We spent most of yesterday at the church without phones or internet. This also happened about a week ago, but we were able to fix it.  This time was different -- involving multiple vendors, each telling us it wasn't their problem.  When the internet goes down, those of us on staff deal with it differently.  Some of us wait around to see if it gets fixed soon. If not, we head to the nearest internet café, or home to finish up work needing a digital connection.  Others of us have to wait around to meet with the repairmen.  However we deal with it, I believe all of us feel disconnected to some degree.

I am amazed how quickly we have become conditioned to always being connected.  And when we are disconnected, it feels strange.  You have probably seen the TV commercial where the family is going insane because they have not been connected to the internet for only a few minutes!

Yesterday I found myself moving from task to task, only to hit a dead end when I needed to do something requiring me to be connected.  And I have to confess that when I am sitting still and things get a little too quiet, I find my hand creeping toward my smartphone, like an addict feeding an addiction.  I am sure some marketing people would respond with glee in hearing my story and my need to always be connected.

What occurred to me in the midst of all of this digital disconnection, was how I rarely felt that way when I become disconnected from God.  I don't mean that God actually goes away, but rather that I lose my awareness of God -- or even my desire to be aware of God.  Often the number one culprit is busyness -- and the digital world has made that much worse.  So, my reflection for today is simply this:  next time you feel disconnected, reach for your Bible instead of your smartphone, or say a prayer instead of tweeting a picture of you feeling bored.  You just might find a deeper, more lasting connection.

Prayer for Today

Thank you, God, for reaching out to connect with us.  Help us to return the favor.  We pray this in the strong name of Jesus the Christ.  Amen.

Posted by: Rev. Dr. C. Gray Norsworthy AT 07:34 am   |  Permalink   |  Email
Monday, March 27 2017

On Friday I was working on my pastoral prayer. Reading 1 Corinthians 13, I was reminded that love is patient and I reflected on how important it is to wait and let things happen in God's time. My wife Debbie was heading out of the house and I gave her the blessing Godspeed. I chuckled with her when I mentioned that Godspeed didn't sound like waiting for things to take place in God's time. Or does it?

I Googled the etymology of Godspeed and rediscovered that it is a blessing for success. Troops going off to battle were given such a blessing. Battles are neither quick nor their outcomes assured. Neither is life for that matter. Perhaps 1 Corinthians 13 is Paul's way of saying Godspeed to us, the body of Christ.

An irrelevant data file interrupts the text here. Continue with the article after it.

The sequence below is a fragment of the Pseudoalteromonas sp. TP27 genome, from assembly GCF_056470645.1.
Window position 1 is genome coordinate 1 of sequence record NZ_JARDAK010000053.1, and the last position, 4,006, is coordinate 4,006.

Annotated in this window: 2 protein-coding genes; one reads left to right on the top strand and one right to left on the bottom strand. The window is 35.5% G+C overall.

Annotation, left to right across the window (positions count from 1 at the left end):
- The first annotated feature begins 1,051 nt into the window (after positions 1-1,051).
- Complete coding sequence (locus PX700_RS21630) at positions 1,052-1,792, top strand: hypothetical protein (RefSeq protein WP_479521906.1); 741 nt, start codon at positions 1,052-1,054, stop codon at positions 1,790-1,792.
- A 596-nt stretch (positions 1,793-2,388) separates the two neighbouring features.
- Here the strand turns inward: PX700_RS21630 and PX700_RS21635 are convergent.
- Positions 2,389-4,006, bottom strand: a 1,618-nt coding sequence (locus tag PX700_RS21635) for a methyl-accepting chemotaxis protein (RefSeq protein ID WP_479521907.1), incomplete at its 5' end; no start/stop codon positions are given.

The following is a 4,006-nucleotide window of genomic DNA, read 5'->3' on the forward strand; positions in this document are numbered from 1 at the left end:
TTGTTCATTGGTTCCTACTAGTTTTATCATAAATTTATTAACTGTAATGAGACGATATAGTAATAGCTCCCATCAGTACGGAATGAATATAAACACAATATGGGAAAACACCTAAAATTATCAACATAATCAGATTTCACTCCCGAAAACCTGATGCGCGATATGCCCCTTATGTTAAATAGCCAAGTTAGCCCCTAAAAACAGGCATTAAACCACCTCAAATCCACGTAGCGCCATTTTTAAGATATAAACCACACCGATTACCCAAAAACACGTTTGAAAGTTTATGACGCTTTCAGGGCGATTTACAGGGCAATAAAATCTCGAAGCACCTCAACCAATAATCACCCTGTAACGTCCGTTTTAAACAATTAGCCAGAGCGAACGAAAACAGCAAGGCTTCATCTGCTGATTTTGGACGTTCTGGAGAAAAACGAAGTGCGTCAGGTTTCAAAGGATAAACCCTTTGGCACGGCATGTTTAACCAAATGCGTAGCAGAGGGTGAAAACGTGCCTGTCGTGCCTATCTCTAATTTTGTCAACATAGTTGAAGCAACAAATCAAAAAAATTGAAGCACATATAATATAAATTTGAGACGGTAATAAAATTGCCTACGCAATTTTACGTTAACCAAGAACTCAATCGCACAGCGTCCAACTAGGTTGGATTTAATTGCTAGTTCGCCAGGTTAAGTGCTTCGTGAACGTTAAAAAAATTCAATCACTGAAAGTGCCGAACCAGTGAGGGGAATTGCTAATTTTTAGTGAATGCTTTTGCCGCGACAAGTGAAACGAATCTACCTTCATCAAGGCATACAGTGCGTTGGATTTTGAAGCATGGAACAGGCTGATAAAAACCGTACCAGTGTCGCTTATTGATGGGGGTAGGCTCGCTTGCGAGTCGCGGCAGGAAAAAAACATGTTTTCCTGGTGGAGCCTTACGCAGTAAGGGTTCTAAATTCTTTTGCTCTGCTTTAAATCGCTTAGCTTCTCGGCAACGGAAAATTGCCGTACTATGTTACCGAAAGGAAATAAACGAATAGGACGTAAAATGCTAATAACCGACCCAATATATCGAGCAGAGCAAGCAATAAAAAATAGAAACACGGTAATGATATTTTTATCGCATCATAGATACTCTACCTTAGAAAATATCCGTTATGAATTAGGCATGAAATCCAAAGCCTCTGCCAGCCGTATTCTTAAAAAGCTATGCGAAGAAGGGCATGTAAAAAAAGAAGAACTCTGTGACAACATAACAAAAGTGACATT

Love is patient, love is kind.  It does not envy, it does not boast, it is not proud.  It does not dishonor others, it is not self-seeking, it is not easily angered, it keeps no record of wrongs.  Love does not delight in evil but rejoices with the truth.  It always protects, always trusts, always hopes, always perseveres.  Love never fails.
-1 Corinthians 13:4-8

How do you define your success?

How would the way you view success be transformed if you used this scripture verse as the lens through which you viewed that life to which God calls you?

When I view my life through this lens, I see that I have a long way to go on my journey of love.  That's okay in my book; however, because love is patient and Godspeed is much slower than my impatient mind thinks.

Godspeed my friends!

Prayer for Today

Eternal God, grant us the gift of faith that sees you at work in all of life. Teach us your ways of love and inspire us to seek first your Kingdom. Amen. 

Posted by: Rev. Neal Kuhlhorst AT 07:33 am   |  Permalink   |  Email
Friday, March 24 2017

Look to the Lord and his strength; seek his face always.  
1 Chronicles 16:11

My four-year-old son is full of questions, and chatters constantly. I love talking with him, but he's developed an unfortunate habit of talking to me even when his back is turned. I often find myself saying, "I can't hear you-please look at me when you're talking."

Sometimes I think God wants to say the same thing to us-not because He can't hear us, but because we can tend to talk to Him without really "looking" at Him. We pray, but we remain caught up in our own questions and focused on ourselves, forgetting the character of the One we're praying to. Like my son, we ask questions without paying attention to the person we're talking to.

Seeking the face of God can strengthen our faith.

Many of our concerns are best addressed by reminding ourselves of who God is and what He has done. By simply refocusing, we find comfort in what we know of His character: that He is loving, forgiving, sovereign, graceful.
The psalmist believed we ought to seek God's face continually (Psalm 105:4). When David appointed leaders for worship and prayer, he encouraged the people to praise God's character and tell stories of His past faithfulness